Tonal, Atonal, and Modal Music

As mentioned above, Western music has not remained static through the centuries, either. It has changed and evolved as composers experimented with new sounds, ideas, and even new or evolving instruments.

Medieval European music, like many Non-Western traditions, was modal. This means that a piece of music was not in a particular key based on a major or minor scale. Instead, it was in a particular mode. A mode may look very much like a scale, since it lists the notes that are "allowed" in the piece of music and defines the tonic of the music. But a mode is usually also a collection of melodies, melodic phrases, or patterns that are found in that mode and not others (since the various modes are more different from each other than the various scales). Modes also may imply or suggest specific moods or they may be meant to have particular effects on the character of the listener.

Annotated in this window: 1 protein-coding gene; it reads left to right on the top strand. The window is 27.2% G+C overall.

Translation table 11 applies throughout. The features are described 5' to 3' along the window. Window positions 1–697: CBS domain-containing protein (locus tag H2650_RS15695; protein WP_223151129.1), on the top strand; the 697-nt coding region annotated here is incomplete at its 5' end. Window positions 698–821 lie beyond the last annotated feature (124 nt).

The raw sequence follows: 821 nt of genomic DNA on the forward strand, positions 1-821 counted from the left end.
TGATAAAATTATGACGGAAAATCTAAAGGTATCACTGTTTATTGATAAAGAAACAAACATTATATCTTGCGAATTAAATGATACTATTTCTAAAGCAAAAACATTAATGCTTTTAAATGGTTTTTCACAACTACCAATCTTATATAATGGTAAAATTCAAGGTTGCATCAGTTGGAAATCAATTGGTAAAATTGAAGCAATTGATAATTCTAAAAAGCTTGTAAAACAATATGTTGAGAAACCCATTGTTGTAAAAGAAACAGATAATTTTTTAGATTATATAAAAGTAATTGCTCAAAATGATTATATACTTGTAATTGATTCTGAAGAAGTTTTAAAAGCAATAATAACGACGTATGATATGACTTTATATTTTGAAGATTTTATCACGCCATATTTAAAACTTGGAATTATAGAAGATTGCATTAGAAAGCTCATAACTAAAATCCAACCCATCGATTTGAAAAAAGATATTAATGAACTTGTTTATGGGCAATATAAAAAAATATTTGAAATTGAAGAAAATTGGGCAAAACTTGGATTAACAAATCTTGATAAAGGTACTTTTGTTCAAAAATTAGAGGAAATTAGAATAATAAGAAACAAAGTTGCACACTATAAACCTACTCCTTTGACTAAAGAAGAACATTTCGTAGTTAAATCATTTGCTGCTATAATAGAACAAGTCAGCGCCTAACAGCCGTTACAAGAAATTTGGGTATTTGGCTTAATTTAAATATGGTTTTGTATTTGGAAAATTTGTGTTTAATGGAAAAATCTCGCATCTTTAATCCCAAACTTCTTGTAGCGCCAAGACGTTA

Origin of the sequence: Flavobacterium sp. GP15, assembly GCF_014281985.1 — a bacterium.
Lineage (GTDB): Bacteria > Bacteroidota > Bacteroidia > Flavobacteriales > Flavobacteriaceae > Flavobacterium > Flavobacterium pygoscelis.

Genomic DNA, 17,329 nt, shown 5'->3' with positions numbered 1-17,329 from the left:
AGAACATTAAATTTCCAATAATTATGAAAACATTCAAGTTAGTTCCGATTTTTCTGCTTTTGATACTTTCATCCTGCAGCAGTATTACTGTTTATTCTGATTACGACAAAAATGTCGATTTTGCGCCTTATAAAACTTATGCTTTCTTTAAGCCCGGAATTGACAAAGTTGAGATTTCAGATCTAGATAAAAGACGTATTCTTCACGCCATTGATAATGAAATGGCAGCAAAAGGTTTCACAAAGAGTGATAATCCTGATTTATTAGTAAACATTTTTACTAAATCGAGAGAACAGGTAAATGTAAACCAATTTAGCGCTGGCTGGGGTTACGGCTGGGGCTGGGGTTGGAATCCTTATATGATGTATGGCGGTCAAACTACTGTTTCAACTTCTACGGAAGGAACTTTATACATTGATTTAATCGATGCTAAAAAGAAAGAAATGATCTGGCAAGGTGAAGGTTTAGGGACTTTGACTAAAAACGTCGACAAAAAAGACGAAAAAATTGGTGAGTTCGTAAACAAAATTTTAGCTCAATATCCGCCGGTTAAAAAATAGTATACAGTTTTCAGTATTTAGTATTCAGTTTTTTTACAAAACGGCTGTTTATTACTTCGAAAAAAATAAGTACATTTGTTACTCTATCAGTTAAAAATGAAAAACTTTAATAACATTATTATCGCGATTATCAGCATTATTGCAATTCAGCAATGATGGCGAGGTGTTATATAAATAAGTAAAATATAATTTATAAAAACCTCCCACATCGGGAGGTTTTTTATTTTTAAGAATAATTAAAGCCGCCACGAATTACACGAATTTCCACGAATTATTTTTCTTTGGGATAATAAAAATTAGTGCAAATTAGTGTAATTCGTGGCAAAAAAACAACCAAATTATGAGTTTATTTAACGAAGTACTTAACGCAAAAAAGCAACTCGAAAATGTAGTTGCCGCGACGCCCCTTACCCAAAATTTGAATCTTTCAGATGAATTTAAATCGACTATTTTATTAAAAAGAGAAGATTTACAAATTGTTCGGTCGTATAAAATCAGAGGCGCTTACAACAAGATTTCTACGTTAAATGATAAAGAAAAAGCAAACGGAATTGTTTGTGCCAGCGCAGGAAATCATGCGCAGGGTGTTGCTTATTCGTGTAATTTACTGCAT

Different keys may also evoke different moods, but the main purpose of a key is to define the chords and harmonic progressions that will be expected from a piece of music. From the Renaissance to the present day, most Western music has tended to be tonal. Tonal music is music in which the progression of the melody and harmony gives the strong feeling that the piece has a note and chord that are its "home base", so to speak (the tonic of the key). Think of a very familiar tune, perhaps "Row, Row, Row your Boat" or "Happy Birthday to You". Imagine how frustrating it would be to end that tune without singing the last note or playing the final chord. If you did this, most people would be so dissatisfied that they might supply that last note for you. That note is the tonal center of the tune, and without it, there is a feeling that the song has not reached its proper resting place. In tonal music, just about any melody is allowed, as long as it fits into the harmonies as they wander away from and then head back to their home base. Most Western tonal music is based on major and minor scales, both of which easily give that strongly tonal feeling. Some other scales, such as blues scales, also work well within a tonal framework, but others, such as whole-tone scales, do not.